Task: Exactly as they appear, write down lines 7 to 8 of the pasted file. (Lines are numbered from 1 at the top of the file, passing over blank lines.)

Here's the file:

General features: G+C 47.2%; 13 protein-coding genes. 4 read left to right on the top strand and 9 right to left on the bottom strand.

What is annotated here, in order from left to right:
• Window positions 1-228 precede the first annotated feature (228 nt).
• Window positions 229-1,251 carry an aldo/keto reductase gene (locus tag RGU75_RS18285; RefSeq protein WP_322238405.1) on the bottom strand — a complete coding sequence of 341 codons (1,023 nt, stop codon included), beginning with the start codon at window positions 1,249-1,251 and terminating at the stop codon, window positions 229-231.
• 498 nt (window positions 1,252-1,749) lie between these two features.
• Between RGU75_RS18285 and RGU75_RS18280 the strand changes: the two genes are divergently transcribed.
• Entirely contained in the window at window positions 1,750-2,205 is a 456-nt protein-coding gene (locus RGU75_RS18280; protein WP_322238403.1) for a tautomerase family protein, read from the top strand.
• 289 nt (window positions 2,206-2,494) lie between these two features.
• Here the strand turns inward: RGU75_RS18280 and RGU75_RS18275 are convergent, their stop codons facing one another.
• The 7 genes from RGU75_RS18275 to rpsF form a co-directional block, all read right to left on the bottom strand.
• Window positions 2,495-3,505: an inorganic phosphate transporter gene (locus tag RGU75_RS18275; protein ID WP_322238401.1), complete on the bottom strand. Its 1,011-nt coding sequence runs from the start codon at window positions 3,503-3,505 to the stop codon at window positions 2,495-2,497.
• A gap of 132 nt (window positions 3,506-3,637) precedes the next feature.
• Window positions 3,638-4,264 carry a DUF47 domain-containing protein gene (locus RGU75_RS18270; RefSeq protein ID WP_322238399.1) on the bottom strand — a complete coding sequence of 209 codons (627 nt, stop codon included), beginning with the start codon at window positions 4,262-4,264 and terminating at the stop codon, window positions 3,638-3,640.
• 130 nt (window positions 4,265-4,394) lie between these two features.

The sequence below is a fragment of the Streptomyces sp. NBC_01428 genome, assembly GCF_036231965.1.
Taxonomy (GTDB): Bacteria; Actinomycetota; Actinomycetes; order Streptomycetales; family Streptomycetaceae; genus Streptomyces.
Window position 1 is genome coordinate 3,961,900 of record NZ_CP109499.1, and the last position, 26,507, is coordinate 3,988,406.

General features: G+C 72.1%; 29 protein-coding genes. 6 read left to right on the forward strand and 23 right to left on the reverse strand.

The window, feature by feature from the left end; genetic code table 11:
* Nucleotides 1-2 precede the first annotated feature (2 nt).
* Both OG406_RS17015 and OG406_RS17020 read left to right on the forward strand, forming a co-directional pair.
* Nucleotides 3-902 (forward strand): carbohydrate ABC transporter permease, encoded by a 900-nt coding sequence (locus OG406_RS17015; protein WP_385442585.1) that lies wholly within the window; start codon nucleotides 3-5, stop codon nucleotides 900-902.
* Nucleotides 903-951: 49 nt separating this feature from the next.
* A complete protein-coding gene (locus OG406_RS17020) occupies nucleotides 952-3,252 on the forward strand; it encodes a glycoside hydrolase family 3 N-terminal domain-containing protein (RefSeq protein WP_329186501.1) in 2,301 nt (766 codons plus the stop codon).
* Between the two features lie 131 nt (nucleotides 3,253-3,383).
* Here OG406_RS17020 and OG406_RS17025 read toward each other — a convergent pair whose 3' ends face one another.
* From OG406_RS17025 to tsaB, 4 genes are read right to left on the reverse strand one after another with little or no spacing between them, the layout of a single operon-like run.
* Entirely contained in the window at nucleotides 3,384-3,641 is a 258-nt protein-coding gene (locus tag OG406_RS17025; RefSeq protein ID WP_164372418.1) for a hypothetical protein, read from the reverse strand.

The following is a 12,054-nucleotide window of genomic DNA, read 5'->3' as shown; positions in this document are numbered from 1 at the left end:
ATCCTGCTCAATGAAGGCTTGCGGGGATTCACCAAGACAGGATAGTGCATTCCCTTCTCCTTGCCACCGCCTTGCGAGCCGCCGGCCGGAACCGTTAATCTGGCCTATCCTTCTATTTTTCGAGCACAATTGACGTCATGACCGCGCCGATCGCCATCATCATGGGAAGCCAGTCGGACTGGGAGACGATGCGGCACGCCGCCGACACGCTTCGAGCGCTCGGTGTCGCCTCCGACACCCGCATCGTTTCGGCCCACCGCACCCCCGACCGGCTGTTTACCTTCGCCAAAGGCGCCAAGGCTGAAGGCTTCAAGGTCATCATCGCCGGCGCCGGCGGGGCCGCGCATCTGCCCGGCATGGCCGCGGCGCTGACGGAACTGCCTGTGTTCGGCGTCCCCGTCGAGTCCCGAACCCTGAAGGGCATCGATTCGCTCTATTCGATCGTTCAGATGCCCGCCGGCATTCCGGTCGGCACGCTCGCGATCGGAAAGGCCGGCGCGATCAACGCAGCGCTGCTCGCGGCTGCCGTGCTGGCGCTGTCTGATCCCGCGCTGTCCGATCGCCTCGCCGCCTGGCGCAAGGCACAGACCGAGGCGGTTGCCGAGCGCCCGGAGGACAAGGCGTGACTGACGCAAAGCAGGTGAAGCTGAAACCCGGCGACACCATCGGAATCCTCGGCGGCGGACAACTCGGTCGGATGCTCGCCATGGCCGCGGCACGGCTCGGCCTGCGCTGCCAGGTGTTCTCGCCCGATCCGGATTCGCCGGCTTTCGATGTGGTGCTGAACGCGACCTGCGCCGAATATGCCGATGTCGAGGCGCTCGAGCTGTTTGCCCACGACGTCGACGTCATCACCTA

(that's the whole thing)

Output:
• Entirely contained in the window at window positions 1,750-2,205 is a 456-nt protein-coding gene (locus RGU75_RS18280; protein WP_322238403.1) for a tautomerase family protein, read from the top strand.
• 289 nt (window positions 2,206-2,494) lie between these two features.